Tuesday, February 12, 2008

Just ask Charlie Murphy

Ilya Somin at Volokh Conspiracy asks: What's so great about unity?
One of Barack Obama's major campaign themes is the promise that he will "unite" America. Obama is an incredibly skillfull campaigner, so I must assume that he wouldn't be pushing this trope unless there were good reason to believe that it works. Of course, Obama is far from the only politician to promise unity. Remember when George W. Bush promised that he would be a "uniter, not a divider"? That was a fairly successful campaign theme too.

This emphasis on unity for its own sake seems misplaced. After all, unity is really valuable only if we are united in doing the right thing. Being united in doing the wrong thing is surely worse than being divided, if only because division reduces the likelihood of the harmful policies being enacted. And even if the policies proposed by the would-be "uniter" really are beneficial, it's not clear why broad unity in support of them is preferable to just having enough votes to get them passed.

UPDATE: Leon Wieseltier in The New Republic asks: What's so great about hope?

1 comment:

Rob said...

Interesting tidbit, but a little straw-mannish, isn't it? Surely unity in doing the right thing is an implied of Obama's pitch. I don't really hear anyone talking about "unity for its own sake" and certainly not "being united in doing the wrong thing."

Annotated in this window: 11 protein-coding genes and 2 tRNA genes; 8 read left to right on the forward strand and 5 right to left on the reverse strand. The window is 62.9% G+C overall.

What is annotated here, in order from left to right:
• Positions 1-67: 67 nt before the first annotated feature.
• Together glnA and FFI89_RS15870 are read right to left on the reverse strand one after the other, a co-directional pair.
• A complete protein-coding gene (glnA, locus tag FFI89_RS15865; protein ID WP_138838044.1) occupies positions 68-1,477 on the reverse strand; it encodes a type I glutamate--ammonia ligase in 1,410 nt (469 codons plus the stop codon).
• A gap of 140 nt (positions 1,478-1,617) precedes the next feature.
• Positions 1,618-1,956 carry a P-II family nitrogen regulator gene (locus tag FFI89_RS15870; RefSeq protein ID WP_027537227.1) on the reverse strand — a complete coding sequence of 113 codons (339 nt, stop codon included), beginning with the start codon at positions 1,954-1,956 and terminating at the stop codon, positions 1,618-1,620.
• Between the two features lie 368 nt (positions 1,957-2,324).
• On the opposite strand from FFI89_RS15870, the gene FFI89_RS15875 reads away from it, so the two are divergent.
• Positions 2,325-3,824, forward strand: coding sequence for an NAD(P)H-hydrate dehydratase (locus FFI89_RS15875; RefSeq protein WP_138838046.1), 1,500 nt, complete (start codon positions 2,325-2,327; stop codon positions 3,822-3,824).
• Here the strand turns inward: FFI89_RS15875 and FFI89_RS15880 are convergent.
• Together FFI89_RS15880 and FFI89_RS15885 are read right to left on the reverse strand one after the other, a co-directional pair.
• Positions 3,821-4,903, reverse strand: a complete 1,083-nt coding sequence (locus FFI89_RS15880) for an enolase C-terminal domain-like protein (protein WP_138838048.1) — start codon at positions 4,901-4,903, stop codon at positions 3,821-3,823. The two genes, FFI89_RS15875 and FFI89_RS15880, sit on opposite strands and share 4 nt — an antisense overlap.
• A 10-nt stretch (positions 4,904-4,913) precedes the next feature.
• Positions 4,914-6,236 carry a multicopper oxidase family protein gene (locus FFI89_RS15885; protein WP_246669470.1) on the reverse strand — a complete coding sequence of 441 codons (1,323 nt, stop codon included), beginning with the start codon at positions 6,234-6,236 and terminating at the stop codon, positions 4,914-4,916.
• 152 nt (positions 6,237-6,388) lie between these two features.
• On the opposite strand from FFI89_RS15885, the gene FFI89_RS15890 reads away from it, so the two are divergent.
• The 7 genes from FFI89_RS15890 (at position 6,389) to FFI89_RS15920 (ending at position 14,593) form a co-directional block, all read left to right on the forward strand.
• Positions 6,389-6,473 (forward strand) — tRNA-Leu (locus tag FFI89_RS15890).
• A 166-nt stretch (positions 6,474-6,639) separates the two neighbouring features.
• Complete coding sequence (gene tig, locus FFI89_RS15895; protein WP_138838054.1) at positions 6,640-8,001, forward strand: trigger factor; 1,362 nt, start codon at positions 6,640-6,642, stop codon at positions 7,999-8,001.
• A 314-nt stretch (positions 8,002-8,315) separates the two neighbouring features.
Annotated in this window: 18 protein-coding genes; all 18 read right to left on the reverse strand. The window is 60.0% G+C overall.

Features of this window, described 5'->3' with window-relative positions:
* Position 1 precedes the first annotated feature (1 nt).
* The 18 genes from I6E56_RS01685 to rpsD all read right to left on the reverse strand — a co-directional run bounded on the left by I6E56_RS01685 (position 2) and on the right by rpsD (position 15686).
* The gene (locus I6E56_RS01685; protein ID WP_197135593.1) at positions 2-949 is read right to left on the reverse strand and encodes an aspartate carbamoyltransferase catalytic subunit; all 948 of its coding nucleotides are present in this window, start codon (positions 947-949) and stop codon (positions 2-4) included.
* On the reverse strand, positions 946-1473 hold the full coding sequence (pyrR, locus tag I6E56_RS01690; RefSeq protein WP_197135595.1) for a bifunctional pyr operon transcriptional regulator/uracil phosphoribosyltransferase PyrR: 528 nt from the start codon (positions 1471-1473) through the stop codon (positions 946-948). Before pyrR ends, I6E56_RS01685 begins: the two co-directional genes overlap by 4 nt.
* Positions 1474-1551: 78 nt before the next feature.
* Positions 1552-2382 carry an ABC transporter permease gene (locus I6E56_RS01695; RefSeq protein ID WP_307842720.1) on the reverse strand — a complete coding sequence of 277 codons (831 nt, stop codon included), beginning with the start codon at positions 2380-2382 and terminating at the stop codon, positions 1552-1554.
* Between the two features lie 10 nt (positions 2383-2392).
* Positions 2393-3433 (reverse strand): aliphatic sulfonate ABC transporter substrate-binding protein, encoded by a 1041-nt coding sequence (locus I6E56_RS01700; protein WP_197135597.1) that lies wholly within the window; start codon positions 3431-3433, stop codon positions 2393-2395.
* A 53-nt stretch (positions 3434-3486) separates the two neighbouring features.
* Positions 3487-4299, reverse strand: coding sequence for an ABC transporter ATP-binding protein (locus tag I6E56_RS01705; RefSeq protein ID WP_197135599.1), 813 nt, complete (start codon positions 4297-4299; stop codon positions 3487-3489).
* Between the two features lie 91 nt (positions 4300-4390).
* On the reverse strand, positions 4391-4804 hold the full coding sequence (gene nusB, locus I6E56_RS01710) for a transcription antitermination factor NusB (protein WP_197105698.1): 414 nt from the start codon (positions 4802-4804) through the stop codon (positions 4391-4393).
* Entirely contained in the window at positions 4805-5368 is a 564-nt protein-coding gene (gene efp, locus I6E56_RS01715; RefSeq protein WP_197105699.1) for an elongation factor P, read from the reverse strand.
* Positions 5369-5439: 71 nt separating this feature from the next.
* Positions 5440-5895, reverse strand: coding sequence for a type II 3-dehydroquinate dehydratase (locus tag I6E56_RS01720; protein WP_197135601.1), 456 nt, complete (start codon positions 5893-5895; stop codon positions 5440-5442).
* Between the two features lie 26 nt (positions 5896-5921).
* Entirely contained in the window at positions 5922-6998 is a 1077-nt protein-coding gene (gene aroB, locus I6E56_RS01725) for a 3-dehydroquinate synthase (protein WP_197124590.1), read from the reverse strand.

The question of whether broad support is preferable to just-enough-support-to-pass really is interesting. From the standpoint of a Democratic primary, one of Obama's arguments is that he can achieve a realignment of American politics because he (the argument goes) can gain the support of more than 50%+1 of the country.

And again, built into this is the idea that that realignment would be beneficial to the country.

So I guess the argument in favor of broad support is that it means your preferred policies are better positioned not just to win but to keep winning over time, which is how actual change happens, right?